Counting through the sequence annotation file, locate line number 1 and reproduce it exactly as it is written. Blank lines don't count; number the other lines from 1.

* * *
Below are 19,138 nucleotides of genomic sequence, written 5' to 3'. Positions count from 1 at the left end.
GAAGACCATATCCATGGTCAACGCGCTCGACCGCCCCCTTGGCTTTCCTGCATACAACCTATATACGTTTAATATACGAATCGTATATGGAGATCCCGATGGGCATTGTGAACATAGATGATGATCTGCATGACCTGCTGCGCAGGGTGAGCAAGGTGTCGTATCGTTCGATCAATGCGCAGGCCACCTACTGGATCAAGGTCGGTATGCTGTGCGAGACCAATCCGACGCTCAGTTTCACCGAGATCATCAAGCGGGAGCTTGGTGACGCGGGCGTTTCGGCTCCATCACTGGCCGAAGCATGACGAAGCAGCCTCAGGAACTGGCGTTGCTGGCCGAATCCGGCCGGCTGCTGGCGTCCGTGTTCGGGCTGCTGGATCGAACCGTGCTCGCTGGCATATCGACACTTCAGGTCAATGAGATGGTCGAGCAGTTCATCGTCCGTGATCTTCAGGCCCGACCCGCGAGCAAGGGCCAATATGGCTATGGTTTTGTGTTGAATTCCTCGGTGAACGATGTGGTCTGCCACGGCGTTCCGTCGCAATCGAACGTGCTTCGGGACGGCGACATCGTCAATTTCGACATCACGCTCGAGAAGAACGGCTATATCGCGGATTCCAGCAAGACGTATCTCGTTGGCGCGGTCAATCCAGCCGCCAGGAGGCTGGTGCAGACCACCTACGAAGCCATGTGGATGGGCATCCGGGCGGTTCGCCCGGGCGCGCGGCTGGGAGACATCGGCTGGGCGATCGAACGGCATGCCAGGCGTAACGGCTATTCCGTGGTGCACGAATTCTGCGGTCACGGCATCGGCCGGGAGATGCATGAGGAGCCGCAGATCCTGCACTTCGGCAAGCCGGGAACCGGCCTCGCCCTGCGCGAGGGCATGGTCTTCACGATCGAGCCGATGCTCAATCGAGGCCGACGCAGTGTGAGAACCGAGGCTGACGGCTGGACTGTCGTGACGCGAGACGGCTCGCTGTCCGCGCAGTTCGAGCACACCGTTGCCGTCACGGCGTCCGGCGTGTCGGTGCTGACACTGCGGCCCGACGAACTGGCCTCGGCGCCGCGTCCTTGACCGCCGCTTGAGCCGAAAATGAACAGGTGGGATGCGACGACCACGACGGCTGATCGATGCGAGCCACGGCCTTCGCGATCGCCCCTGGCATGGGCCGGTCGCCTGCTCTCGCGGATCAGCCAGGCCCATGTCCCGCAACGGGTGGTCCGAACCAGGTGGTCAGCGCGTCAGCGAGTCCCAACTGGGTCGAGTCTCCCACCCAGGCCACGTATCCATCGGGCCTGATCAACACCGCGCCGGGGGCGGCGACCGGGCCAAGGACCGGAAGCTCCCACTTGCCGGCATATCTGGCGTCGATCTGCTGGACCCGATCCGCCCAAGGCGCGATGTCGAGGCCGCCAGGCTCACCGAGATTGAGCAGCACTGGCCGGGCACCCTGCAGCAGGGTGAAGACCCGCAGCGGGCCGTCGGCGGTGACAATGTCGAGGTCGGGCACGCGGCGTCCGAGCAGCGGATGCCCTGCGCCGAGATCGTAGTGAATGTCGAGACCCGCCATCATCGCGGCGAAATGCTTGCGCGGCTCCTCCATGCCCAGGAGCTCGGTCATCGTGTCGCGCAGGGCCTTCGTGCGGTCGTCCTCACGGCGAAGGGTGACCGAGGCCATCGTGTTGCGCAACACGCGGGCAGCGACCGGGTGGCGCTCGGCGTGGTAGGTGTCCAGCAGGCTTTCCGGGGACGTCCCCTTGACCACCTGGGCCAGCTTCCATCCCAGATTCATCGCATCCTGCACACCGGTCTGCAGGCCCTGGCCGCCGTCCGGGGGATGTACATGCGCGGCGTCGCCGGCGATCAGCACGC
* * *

Below are 19,138 nucleotides of genomic sequence, written 5' to 3'. Positions count from 1 at the left end.